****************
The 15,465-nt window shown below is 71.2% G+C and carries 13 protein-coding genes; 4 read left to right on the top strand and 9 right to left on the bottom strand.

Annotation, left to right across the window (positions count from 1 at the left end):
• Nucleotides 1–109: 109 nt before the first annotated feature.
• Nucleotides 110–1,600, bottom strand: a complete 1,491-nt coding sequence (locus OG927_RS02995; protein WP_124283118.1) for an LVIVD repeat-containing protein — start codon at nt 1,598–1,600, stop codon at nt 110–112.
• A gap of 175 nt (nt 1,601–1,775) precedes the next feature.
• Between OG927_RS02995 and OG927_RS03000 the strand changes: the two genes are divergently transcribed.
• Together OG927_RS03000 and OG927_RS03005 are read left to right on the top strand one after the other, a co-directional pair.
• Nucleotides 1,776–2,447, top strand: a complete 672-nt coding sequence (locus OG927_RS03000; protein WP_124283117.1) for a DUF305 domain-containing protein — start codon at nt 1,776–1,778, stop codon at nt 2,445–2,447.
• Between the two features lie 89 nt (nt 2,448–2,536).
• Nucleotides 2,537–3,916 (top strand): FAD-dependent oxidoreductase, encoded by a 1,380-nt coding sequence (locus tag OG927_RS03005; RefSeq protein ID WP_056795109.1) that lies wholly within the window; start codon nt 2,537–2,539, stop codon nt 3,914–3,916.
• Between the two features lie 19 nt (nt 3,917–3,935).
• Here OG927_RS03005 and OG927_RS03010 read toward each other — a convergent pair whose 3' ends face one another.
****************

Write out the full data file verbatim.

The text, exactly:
The 15,465-nt window shown below is 71.2% G+C and carries 13 protein-coding genes; 4 read left to right on the top strand and 9 right to left on the bottom strand.

Annotation, left to right across the window (positions count from 1 at the left end):
• Nucleotides 1–109: 109 nt before the first annotated feature.
• Nucleotides 110–1,600, bottom strand: a complete 1,491-nt coding sequence (locus OG927_RS02995; protein WP_124283118.1) for an LVIVD repeat-containing protein — start codon at nt 1,598–1,600, stop codon at nt 110–112.
• A gap of 175 nt (nt 1,601–1,775) precedes the next feature.
• Between OG927_RS02995 and OG927_RS03000 the strand changes: the two genes are divergently transcribed.
• Together OG927_RS03000 and OG927_RS03005 are read left to right on the top strand one after the other, a co-directional pair.
• Nucleotides 1,776–2,447, top strand: a complete 672-nt coding sequence (locus OG927_RS03000; protein WP_124283117.1) for a DUF305 domain-containing protein — start codon at nt 1,776–1,778, stop codon at nt 2,445–2,447.
• Between the two features lie 89 nt (nt 2,448–2,536).
• Nucleotides 2,537–3,916 (top strand): FAD-dependent oxidoreductase, encoded by a 1,380-nt coding sequence (locus tag OG927_RS03005; RefSeq protein ID WP_056795109.1) that lies wholly within the window; start codon nt 2,537–2,539, stop codon nt 3,914–3,916.
• Between the two features lie 19 nt (nt 3,917–3,935).
• Here OG927_RS03005 and OG927_RS03010 read toward each other — a convergent pair whose 3' ends face one another.